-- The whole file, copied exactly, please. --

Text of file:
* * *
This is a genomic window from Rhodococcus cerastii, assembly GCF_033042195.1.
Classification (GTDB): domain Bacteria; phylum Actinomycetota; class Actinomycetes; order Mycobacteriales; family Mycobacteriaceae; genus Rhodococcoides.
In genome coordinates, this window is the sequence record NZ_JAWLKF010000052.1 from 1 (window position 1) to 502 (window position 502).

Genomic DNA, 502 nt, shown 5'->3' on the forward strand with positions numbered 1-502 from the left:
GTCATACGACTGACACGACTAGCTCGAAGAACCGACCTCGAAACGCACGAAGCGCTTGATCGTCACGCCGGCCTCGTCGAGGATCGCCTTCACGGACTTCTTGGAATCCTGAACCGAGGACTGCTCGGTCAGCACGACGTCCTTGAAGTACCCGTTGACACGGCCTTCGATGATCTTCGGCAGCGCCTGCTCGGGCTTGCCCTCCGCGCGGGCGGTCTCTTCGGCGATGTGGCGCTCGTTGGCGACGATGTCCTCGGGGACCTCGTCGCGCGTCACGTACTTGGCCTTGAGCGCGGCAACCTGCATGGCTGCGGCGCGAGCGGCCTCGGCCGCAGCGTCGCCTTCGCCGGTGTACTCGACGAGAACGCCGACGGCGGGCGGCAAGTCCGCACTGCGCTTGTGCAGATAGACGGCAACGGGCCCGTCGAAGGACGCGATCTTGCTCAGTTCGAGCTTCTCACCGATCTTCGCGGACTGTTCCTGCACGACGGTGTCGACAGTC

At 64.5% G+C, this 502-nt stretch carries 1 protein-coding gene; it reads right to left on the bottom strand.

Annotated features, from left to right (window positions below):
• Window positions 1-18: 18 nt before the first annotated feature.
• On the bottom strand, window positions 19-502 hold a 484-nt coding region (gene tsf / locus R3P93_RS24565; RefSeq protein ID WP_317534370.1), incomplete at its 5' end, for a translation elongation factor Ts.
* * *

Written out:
This is a genomic window from Rhodococcus cerastii, assembly GCF_033042195.1.
Classification (GTDB): domain Bacteria; phylum Actinomycetota; class Actinomycetes; order Mycobacteriales; family Mycobacteriaceae; genus Rhodococcoides.
In genome coordinates, this window is the sequence record NZ_JAWLKF010000052.1 from 1 (window position 1) to 502 (window position 502).

Genomic DNA, 502 nt, shown 5'->3' on the forward strand with positions numbered 1-502 from the left:
GTCATACGACTGACACGACTAGCTCGAAGAACCGACCTCGAAACGCACGAAGCGCTTGATCGTCACGCCGGCCTCGTCGAGGATCGCCTTCACGGACTTCTTGGAATCCTGAACCGAGGACTGCTCGGTCAGCACGACGTCCTTGAAGTACCCGTTGACACGGCCTTCGATGATCTTCGGCAGCGCCTGCTCGGGCTTGCCCTCCGCGCGGGCGGTCTCTTCGGCGATGTGGCGCTCGTTGGCGACGATGTCCTCGGGGACCTCGTCGCGCGTCACGTACTTGGCCTTGAGCGCGGCAACCTGCATGGCTGCGGCGCGAGCGGCCTCGGCCGCAGCGTCGCCTTCGCCGGTGTACTCGACGAGAACGCCGACGGCGGGCGGCAAGTCCGCACTGCGCTTGTGCAGATAGACGGCAACGGGCCCGTCGAAGGACGCGATCTTGCTCAGTTCGAGCTTCTCACCGATCTTCGCGGACTGTTCCTGCACGACGGTGTCGACAGTC

At 64.5% G+C, this 502-nt stretch carries 1 protein-coding gene; it reads right to left on the bottom strand.

Annotated features, from left to right (window positions below):
• Window positions 1-18: 18 nt before the first annotated feature.
• On the bottom strand, window positions 19-502 hold a 484-nt coding region (gene tsf / locus R3P93_RS24565; RefSeq protein ID WP_317534370.1), incomplete at its 5' end, for a translation elongation factor Ts.